Don’t get hung up on the articles. All this der, die, das, den, dem, desstuff can really do your head in. Although German grammar is important, knowing all the articles should not be something you worry about at the beginning. As you get more experienced it will become more natural.
If you don’t know the word for something, ask. One of the best ways to learn vocabulary is to use the phrase ‘Wie sagt man….auf Deutsch? This means ‘How do you say (insert English word or point here) in German?
Don’t worry about understanding everything. For the most part, as long and you know the basics of what is going on in a conversation, the details are less important. Try to let it wash over you a bit and be confident that you probably understand the general gist what is going on.
Translate the idea, not necessarily the words. It is tempting, especially as an English speaker, to translate word for word to German. This is something that we all do when starting out, but it will cause you more frustration in the long run. There are many differences between English and German that often make it impossible - the grammatical structure being the most important! There are also many fantastic German words that simply do not directly translate to English. One of my favourites is Kummerspeck, which directly translated means 'comfort bacon', but actually refers to the weight you gain from emotional eating.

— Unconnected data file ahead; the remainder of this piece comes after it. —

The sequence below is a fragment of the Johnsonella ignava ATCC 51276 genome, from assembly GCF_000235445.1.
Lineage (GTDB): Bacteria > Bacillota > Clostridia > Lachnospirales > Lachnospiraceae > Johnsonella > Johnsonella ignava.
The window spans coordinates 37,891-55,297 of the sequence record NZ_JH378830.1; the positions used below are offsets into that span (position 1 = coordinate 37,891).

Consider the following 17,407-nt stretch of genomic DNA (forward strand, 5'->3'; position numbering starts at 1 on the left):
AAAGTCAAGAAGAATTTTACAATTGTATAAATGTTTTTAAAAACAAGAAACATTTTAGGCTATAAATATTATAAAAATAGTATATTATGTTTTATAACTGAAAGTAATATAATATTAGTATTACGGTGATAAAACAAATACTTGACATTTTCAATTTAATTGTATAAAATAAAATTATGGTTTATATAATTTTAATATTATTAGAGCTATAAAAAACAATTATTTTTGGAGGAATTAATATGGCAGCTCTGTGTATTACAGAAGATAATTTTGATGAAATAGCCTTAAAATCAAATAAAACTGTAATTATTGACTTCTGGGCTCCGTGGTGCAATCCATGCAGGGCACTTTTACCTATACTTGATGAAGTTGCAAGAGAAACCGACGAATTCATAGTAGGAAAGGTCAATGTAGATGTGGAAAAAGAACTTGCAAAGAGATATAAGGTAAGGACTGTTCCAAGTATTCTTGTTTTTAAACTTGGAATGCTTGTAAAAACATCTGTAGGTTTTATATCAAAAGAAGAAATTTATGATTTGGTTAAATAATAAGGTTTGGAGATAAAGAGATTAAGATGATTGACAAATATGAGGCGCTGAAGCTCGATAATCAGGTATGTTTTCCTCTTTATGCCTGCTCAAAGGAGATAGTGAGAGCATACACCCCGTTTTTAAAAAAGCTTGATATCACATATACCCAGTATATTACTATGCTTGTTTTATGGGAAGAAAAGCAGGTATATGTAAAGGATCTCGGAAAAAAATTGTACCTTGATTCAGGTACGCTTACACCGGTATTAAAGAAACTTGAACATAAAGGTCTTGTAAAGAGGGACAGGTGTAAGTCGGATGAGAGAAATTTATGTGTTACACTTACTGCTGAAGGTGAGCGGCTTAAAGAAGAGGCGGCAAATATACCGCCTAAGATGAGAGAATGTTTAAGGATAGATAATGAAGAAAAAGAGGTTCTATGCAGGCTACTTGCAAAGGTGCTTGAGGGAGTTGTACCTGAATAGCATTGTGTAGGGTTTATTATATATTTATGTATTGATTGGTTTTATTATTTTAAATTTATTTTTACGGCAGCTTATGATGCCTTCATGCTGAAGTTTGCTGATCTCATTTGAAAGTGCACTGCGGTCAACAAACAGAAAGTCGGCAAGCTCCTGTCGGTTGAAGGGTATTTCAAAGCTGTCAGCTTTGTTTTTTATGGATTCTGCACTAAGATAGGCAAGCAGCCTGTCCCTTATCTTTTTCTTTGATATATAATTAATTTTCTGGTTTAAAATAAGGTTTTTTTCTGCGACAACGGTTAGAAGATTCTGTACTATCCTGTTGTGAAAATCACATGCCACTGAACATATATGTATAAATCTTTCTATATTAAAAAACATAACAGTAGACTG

Don't forget your grammar. Although German grammar can seem impenetrable, you do need it to properly learn the language. At the beginning, when you are confronted with the articles, cases and sentence structure, it seems to be ridiculously and unnecessarily complicated (and it is!), but the more you become familiar with German grammar, the more formulaic it becomes and can actually make the learning process easier.
Sign up for some immersion therapy. Along with the grammar you need a certain level of immersion to develop a 'feel' and an 'ear' for the language. By simply listening to German radio or podcasts, or watching German TV and movies, you can really improve your understanding and ability to speak. My personal recommendation is to watch German shows with the German subtitles on - not the English. It sounds crazy, but you will find that you understand more than you realize and plus your brain does not have to do the extra work of translating. Give it a try!
I hope this helps you get started! Please continue to tune in to our Learning German article series for more information about schools, online learning and other ideas to keep you motivated. Of course, everyone has different methods that work for them. If you have a hot tip, I would love to hear it! Please leave a comment below.
I hope du hast Schwein with your German learning adventure! That means: I hope you have luck or literally I hope you have a pig - you've got to love how many German idioms revolve around pork products 😉
Bis bald! Tschuss!